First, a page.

A conversation with the director of MIT’s Glenn Laboratory for the Science of Aging
Question: What attracted you to biology?
Leonard Guarente: I was actually more inclined towards chemistry, maybe mathematics, than biology. In fact, in high school I never studied biology at all because I found it much too soft as a science. Then it was characterization of taxonomy and species and phyla and stuff that I found totally boring. But in college, at MIT, when I was a freshman I was planning to major in possibly chemistry, but I learned that there was this new thing called molecular biology that was just emerging, and it was very exciting. So I decided to try it out. And I ended up majoring in biology while taking a lot of chemistry courses. And I think it was probably a very good decision, because I think the life sciences really have blossomed tremendously in the past 10, 20, 30 years, and this is really the golden age now for biology.
Question: What made you want to specialize in aging?
Leonard Guarente: That came a little bit later. So I had been on the faculty at MIT for about six, seven years. I had tenure, and it gave me an opportunity to think about doing something a little bit risky, sort of high-risk, high-reward. And I spent several years thinking what are some problems out there in biology now that would fit into that category? And I thought about a lot of things, including learning and memory. And I thought aging was interesting because obviously it's extremely important. And it wasn't being studied systematically. It was being studied from the point of view of comparing old and young, and mainly in the medical community. But in terms of the aging process itself, and moreover what might control the aging process, there wasn't very much known. There was a little bit known, but not much. So it looked like a perfect opportunity, but one that had considerable risk.
What made me decide to actually get into it is, it turned out -- so my lab was at that point studying the organism yeast, and I was a yeast biologist. And we had studied various aspects of cell and molecular biology in yeast, and that's really what gained me tenure at MIT. And it turned out that yeast cells get old; they age. So this was for me a perfect entry point to the problem. We could begin by studying how yeast cells get old, and that's what we did.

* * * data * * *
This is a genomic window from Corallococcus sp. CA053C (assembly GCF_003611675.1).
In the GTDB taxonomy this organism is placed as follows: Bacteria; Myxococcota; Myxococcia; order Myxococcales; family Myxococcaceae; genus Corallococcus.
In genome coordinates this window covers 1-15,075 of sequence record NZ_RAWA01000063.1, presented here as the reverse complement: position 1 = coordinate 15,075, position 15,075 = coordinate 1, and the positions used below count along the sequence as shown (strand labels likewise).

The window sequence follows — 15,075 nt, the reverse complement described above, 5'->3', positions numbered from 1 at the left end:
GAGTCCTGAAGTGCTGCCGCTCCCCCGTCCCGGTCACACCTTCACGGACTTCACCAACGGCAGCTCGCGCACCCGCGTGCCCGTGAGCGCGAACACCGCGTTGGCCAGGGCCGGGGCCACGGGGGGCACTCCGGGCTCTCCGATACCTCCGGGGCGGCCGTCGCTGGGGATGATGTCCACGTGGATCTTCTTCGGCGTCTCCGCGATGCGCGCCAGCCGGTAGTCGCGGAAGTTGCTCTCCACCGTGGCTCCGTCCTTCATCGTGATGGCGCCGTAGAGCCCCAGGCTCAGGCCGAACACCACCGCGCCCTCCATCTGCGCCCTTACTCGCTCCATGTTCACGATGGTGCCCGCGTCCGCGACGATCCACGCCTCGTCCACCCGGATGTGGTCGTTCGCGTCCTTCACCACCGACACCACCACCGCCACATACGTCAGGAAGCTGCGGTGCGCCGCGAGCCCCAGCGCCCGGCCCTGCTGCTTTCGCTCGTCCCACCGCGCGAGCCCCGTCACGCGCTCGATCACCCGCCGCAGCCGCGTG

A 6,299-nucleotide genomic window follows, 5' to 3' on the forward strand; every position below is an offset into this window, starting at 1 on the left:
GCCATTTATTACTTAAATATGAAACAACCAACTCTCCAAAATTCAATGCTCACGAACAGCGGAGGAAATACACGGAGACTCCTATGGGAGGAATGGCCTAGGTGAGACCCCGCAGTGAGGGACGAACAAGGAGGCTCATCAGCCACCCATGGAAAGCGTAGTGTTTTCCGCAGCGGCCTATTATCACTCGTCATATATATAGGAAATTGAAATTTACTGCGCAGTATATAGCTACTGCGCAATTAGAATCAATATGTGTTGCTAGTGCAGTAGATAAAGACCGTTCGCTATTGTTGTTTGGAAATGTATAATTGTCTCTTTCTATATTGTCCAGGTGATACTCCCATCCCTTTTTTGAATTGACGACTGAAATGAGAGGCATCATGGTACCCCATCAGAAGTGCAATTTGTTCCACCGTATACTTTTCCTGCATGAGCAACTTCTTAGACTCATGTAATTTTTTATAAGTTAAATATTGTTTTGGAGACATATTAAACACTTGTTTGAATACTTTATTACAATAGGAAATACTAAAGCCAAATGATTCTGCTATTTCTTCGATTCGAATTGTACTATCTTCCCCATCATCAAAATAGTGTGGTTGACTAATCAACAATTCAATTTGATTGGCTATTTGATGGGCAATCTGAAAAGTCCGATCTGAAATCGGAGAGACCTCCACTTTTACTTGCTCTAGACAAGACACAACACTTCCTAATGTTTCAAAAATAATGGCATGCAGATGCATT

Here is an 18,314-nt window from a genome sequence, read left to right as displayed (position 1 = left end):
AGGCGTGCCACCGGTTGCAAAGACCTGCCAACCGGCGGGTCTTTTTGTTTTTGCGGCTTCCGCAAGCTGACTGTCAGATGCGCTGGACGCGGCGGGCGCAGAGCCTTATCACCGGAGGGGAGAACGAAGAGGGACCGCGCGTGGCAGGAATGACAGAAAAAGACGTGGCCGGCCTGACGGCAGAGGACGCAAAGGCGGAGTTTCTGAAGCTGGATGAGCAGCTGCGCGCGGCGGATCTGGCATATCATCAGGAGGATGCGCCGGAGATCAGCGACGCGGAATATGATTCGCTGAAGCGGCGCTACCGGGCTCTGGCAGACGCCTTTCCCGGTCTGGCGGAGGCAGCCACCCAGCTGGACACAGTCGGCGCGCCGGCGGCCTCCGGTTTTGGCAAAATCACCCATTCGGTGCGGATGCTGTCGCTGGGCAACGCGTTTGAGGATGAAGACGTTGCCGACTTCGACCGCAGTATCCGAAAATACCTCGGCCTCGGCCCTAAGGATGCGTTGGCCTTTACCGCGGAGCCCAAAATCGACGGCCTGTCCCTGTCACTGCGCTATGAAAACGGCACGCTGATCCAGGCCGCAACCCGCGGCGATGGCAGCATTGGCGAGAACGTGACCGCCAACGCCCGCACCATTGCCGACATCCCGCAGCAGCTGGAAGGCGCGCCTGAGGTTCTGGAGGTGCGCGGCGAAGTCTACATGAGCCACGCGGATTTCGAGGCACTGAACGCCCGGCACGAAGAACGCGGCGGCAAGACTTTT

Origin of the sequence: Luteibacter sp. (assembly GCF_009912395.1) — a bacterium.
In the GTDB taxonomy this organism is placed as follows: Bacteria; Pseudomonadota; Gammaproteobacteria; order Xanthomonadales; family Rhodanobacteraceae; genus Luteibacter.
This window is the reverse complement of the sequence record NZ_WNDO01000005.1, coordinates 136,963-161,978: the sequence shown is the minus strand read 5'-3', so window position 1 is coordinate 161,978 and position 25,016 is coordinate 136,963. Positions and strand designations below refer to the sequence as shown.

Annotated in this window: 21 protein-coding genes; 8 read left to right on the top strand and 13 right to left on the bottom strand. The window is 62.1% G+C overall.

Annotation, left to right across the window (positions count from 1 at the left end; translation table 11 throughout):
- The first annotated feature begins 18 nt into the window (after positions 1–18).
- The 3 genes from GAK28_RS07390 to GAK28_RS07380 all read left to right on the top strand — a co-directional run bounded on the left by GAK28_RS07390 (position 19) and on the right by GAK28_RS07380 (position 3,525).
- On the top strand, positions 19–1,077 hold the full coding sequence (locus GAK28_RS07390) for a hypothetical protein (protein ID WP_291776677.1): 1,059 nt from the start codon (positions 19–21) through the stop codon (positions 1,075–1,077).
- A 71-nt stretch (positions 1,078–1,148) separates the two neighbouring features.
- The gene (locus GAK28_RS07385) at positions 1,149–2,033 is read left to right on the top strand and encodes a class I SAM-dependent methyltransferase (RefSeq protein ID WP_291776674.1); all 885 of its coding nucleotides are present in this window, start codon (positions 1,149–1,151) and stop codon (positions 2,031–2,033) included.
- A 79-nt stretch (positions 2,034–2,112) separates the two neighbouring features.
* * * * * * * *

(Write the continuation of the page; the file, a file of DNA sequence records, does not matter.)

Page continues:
Question: So you studied yeast?
Leonard Guarente: We started bashing away at this problem in yeast with the idea that we could find genes, single genes, that could confer extra longevity to yeast cells that are dividing. So when yeast cells divide -- this is baker's yeast that I'm talking about, the kind of yeast you would use to make bread or wine or spirits -- and it turns out they're a very, very good system to study in the laboratory to look at cell biology. Now, when these cells divide, what you get -- interestingly, of course, you get two cells from one cell, but they're different. One is called the mother cell, and it's big; and the other is called the daughter cell, and it's small. And it turns out the daughter cell is all newly synthesized; all the material in the daughter is new. But the mother cell retains the old stuff. So that mother cell will then give another daughter and another daughter, and every generation it will be getting older. And it does that about 20 times, and then it hits the wall, and senesces, okay?
So it really -- there really was aging, albeit in a very baroque system. So we thought we would be able to make some headway potentially in identifying at least what controls this process in this exotic system. And that's really what intrigued me. I had at that point no plan to study aging more generally than yeast. That came as we got deeper and deeper into the problem.
Question: Are there trends in your field that concern you?
Leonard Guarente: Well, I think the problem -- yes -- I think the problem with this field, and what has bedeviled this field over the years, is false claims. And there are all kinds of things that have been claimed about ways you can slow down or stop aging. And what I would say they have in common is that, you know, until -- anything that was claimed that's not based on very recent science is not true; it's baloney. And so I wouldn't believe any claim of an anti-aging procedure, and would really look at claims that are grounded in current science, because I think the science of aging has really only taken off in the past decade and has reached a level of quality that you can trust it, and that it would lead to interventions that would actually work. That's only happened recently. So the thing to look at in any claim -- like this vitamin or that treatment or that bath, whatever it may be, or cream -- is, is it based on the recent science of aging or not? And if it's not, I would tend not to believe it. Even if it is, I would look at whether it's based on good science or not. But there is some good science now in the area of aging.
Question: Do you agree with Aubrey de Grey that people may soon be able to live forever?